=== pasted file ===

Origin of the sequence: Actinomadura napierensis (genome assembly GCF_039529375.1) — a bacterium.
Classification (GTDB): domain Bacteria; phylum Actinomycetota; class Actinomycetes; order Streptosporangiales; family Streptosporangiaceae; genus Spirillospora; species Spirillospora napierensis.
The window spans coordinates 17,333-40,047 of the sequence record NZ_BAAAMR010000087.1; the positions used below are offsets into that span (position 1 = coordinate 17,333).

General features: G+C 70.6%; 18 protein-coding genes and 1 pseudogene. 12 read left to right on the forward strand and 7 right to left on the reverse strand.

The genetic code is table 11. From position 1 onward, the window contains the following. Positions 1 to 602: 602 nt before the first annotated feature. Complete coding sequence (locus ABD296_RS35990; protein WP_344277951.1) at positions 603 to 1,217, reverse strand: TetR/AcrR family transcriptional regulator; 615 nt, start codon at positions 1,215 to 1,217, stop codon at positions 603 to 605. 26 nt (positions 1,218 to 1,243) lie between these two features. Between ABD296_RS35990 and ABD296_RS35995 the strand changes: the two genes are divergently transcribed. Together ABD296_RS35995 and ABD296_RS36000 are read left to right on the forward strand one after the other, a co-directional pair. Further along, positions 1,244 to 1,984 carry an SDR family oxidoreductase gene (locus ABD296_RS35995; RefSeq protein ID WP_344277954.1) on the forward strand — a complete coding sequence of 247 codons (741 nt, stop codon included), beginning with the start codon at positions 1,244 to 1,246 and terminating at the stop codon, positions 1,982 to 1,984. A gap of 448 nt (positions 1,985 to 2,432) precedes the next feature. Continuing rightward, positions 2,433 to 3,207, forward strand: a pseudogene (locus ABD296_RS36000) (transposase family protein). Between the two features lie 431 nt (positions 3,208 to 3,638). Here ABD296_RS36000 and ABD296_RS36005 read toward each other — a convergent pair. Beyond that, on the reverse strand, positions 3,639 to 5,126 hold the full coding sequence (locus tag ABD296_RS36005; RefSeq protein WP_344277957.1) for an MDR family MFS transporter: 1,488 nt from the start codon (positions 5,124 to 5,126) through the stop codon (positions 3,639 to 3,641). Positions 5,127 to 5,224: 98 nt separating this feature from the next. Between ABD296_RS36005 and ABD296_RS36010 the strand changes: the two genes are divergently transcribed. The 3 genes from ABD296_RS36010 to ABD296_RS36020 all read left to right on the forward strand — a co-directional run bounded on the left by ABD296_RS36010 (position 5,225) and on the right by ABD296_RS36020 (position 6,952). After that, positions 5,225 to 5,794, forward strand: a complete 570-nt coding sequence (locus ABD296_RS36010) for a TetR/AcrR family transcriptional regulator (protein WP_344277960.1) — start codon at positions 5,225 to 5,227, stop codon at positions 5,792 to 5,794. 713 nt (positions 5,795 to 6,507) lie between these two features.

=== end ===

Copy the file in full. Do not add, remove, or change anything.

Origin of the sequence: Actinomadura napierensis (genome assembly GCF_039529375.1) — a bacterium.
Classification (GTDB): domain Bacteria; phylum Actinomycetota; class Actinomycetes; order Streptosporangiales; family Streptosporangiaceae; genus Spirillospora; species Spirillospora napierensis.
The window spans coordinates 17,333-40,047 of the sequence record NZ_BAAAMR010000087.1; the positions used below are offsets into that span (position 1 = coordinate 17,333).

General features: G+C 70.6%; 18 protein-coding genes and 1 pseudogene. 12 read left to right on the forward strand and 7 right to left on the reverse strand.

The genetic code is table 11. From position 1 onward, the window contains the following. Positions 1 to 602: 602 nt before the first annotated feature. Complete coding sequence (locus ABD296_RS35990; protein WP_344277951.1) at positions 603 to 1,217, reverse strand: TetR/AcrR family transcriptional regulator; 615 nt, start codon at positions 1,215 to 1,217, stop codon at positions 603 to 605. 26 nt (positions 1,218 to 1,243) lie between these two features. Between ABD296_RS35990 and ABD296_RS35995 the strand changes: the two genes are divergently transcribed. Together ABD296_RS35995 and ABD296_RS36000 are read left to right on the forward strand one after the other, a co-directional pair. Further along, positions 1,244 to 1,984 carry an SDR family oxidoreductase gene (locus ABD296_RS35995; RefSeq protein ID WP_344277954.1) on the forward strand — a complete coding sequence of 247 codons (741 nt, stop codon included), beginning with the start codon at positions 1,244 to 1,246 and terminating at the stop codon, positions 1,982 to 1,984. A gap of 448 nt (positions 1,985 to 2,432) precedes the next feature. Continuing rightward, positions 2,433 to 3,207, forward strand: a pseudogene (locus ABD296_RS36000) (transposase family protein). Between the two features lie 431 nt (positions 3,208 to 3,638). Here ABD296_RS36000 and ABD296_RS36005 read toward each other — a convergent pair. Beyond that, on the reverse strand, positions 3,639 to 5,126 hold the full coding sequence (locus tag ABD296_RS36005; RefSeq protein WP_344277957.1) for an MDR family MFS transporter: 1,488 nt from the start codon (positions 5,124 to 5,126) through the stop codon (positions 3,639 to 3,641). Positions 5,127 to 5,224: 98 nt separating this feature from the next. Between ABD296_RS36005 and ABD296_RS36010 the strand changes: the two genes are divergently transcribed. The 3 genes from ABD296_RS36010 to ABD296_RS36020 all read left to right on the forward strand — a co-directional run bounded on the left by ABD296_RS36010 (position 5,225) and on the right by ABD296_RS36020 (position 6,952). After that, positions 5,225 to 5,794, forward strand: a complete 570-nt coding sequence (locus ABD296_RS36010) for a TetR/AcrR family transcriptional regulator (protein WP_344277960.1) — start codon at positions 5,225 to 5,227, stop codon at positions 5,792 to 5,794. 713 nt (positions 5,795 to 6,507) lie between these two features.